Verses 20–26

This short prophecy of the weakening of the power of Egypt was delivered about the time that the army of the Egyptians, which attempted to raise the siege of Jerusalem, was frustrated in its enterprises, and returned re infectâ—without accomplishing their purpose; whereupon the king of Babylon renewed the siege and carried his point. The kingdom of Egypt was very ancient, and had been for many ages considerable. That of Babylon had but lately arrived at its great pomp and power, being built upon the ruins of the kingdom of Assyria. Now it is with them as it is with families and states, some are growing up, others are declining and going back; one must increase and the others must of course decrease.

I. It is here foretold that the king of Egypt shall grow weaker and weaker. The extent of his territories shall be abridged, his wealth and power shall be diminished, and he shall become less able than ever to help either himself or his friend. 1. This was in part done already (Ezek. 30:21): I have broken the arm of Pharaoh, some time ago. One arm of that kingdom might well be reckoned broken when the king of Babylon routed the forces of Pharaoh-Necho at Carchemish (Jer. 46:2), and made himself master of all that pertained to Egypt from the river of Egypt to Euphrates, 2 Kgs. 24:7. Egypt had been long in gathering strength and extending its dominions, and therefore, that there may be a proportion observed in providence, it loses its strength slowly and by degrees. It was soon after the king of Egypt slew good king Josiah, and in the same reign, that its arm was thus broken, and it received that fatal blow which it never recovered. Before Egypt’s heart and neck were broken its arm was. God’s judgments come upon a people by steps, that they may meet him repenting. When the arm of Egypt is broken it shall not be bound up to be healed, for none can heal the wounds that God gives but he himself. Those whom he disarms, whom he disables, cannot again hold the sword. 2. This was to be done again. One arm was broken before, and something was done towards the setting of it, towards the healing of the deadly wound that was given to the beast. But now (Ezek. 30:22), I am against Pharaoh, and will break both his arms, both the strong and that which was broken and set again. Note, If less judgments do not prevail to humble and reform sinners, God will send greater. Now God will cause the sword to fall out of his hand, which he caught hold of as thinking himself strong enough to hold it. It is repeated (Ezek. 30:24), I will break Pharaoh’s arms. He had been a cruel oppressor to the people of God formerly, and of late the staff of a broken rod to them; and now God by breaking his arms reckons with him for both. God justly breaks that power which is abused either to put wrongs upon people or to put cheats upon them. But this is not all; (1.) The king of Egypt shall be dispirited when he finds himself in danger of the king of Babylon’s forces: he shall groan before him with the groaning of a deadly wounded man. Note, It is common for those that are most elated in their prosperity to be most dejected and disheartened in their adversity. Pharaoh, even before the sword touches him, shall groan as if he had received his death’s wound. (2.) The people of Egypt shall be dispersed (Ezek. 30:23, 26): I will scatter them among the nations. Other nations had mingled with them (Ezek. 30:5); now they shall be mingled with other nations, and seek shelter in them, and so be made to know that the Lord is righteous.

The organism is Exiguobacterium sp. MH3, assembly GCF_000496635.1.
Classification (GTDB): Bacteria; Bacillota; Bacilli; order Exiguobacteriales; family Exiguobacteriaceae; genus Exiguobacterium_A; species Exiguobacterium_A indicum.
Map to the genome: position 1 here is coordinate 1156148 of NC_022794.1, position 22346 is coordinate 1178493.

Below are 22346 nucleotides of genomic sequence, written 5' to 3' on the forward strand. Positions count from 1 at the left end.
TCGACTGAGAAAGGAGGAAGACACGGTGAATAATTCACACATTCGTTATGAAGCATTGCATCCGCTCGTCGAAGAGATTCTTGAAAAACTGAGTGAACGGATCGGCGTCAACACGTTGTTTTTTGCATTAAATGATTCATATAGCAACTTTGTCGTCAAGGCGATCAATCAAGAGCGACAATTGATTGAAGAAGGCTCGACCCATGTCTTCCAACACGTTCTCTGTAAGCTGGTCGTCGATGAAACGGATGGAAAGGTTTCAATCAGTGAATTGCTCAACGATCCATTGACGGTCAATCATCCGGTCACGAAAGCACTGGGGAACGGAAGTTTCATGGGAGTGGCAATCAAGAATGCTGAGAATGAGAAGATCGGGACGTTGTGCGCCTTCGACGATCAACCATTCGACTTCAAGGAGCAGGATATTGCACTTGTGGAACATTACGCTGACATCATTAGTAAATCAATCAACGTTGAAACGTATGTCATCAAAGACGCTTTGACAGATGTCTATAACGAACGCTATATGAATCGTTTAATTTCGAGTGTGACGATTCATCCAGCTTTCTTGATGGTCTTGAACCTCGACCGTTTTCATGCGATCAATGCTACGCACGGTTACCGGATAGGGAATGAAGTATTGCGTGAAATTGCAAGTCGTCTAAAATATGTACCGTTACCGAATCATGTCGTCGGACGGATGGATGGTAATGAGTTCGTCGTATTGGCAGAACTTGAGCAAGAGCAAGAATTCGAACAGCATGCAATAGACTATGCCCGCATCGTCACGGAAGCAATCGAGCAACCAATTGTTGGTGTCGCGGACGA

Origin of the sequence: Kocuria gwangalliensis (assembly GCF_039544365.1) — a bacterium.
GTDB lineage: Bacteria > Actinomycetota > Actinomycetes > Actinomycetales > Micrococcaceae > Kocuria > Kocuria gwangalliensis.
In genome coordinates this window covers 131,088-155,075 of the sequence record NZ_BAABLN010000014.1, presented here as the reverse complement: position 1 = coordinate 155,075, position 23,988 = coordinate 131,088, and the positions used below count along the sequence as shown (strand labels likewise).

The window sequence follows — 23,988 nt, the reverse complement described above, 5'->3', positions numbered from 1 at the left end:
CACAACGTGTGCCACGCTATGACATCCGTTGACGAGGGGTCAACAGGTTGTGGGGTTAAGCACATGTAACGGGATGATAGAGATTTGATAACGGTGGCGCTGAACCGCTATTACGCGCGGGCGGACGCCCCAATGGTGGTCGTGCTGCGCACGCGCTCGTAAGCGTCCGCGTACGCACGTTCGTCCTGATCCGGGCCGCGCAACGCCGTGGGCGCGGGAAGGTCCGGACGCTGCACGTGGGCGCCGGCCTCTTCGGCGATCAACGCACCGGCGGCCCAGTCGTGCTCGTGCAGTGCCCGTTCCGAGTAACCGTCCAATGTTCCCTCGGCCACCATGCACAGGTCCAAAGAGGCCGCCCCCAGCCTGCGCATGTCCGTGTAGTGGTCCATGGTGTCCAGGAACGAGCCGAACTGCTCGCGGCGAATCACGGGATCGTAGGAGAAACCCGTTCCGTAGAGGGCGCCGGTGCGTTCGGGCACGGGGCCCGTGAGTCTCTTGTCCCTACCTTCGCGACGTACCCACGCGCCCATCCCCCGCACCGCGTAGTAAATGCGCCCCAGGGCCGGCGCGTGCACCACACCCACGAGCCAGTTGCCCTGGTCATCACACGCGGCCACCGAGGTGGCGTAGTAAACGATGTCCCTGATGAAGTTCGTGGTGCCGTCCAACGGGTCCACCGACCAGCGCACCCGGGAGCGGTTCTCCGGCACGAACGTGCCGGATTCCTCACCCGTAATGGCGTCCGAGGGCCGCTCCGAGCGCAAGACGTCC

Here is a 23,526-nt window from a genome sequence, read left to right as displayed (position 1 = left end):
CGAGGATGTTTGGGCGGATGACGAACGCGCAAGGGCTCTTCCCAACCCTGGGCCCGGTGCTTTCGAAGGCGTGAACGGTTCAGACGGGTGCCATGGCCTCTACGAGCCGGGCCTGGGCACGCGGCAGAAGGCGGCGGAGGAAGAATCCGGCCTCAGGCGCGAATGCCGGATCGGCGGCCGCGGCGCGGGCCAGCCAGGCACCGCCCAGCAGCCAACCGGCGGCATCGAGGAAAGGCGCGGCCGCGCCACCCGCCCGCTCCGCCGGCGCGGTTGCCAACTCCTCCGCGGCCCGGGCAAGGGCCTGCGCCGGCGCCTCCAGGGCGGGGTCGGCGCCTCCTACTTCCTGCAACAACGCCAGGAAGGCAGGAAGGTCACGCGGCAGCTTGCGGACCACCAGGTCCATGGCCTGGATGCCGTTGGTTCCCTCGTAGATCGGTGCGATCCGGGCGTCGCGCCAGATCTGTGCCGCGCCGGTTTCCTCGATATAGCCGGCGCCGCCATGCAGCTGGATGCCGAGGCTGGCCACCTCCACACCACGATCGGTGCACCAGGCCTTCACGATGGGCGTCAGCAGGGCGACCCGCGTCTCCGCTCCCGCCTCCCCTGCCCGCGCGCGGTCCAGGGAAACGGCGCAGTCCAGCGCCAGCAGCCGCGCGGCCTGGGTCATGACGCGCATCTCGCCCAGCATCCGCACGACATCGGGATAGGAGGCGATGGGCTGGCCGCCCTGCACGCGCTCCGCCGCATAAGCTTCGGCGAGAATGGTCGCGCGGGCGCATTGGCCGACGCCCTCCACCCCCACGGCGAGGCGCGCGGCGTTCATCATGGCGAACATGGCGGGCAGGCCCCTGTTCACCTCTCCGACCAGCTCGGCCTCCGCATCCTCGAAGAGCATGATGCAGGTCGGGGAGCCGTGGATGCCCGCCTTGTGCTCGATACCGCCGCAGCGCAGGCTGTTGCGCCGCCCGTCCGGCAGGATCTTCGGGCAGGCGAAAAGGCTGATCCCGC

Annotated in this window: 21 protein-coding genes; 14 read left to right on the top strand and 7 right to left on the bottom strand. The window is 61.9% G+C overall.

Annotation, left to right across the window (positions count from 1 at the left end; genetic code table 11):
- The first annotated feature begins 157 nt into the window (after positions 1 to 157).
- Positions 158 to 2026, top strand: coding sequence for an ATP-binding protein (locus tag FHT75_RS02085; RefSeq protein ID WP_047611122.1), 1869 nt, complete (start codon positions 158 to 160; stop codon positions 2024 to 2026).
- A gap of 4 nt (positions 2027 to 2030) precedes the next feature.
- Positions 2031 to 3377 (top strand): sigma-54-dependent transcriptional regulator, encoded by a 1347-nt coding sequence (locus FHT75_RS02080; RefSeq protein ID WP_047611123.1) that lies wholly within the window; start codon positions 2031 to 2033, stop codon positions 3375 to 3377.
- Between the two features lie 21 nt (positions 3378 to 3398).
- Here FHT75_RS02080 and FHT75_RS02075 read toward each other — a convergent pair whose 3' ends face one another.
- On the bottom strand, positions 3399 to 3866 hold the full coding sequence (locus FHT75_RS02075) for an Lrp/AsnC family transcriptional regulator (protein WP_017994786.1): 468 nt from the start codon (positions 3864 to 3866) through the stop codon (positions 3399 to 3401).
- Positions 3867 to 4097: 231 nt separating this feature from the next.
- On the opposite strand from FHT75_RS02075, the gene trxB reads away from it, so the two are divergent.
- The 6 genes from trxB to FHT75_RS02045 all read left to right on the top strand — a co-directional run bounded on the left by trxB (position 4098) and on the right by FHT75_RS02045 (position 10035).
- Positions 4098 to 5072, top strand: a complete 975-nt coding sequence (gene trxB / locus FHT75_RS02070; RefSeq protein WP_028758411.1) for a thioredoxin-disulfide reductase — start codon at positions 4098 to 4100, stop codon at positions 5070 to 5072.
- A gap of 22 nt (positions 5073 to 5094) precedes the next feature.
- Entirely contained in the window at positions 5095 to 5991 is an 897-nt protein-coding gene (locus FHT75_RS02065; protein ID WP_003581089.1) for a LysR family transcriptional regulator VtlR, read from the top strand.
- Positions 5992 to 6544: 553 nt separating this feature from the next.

II. It is here foretold that the king of Babylon shall grow stronger and stronger, Ezek. 30:24, 25. Put strength into the king of Babylon’s arms, that he may be able to go through the service he is designed for. 2. That he will put a sword, his sword, into the king of Babylon’s hand, which signified his giving him a commission and furnishing him with arms for carrying on a war, particularly against Egypt. Note, As judges on the bench, like Pilate (John 19:11), so generals in the field, like Nebuchadnezzar, have no power but what is given them from above.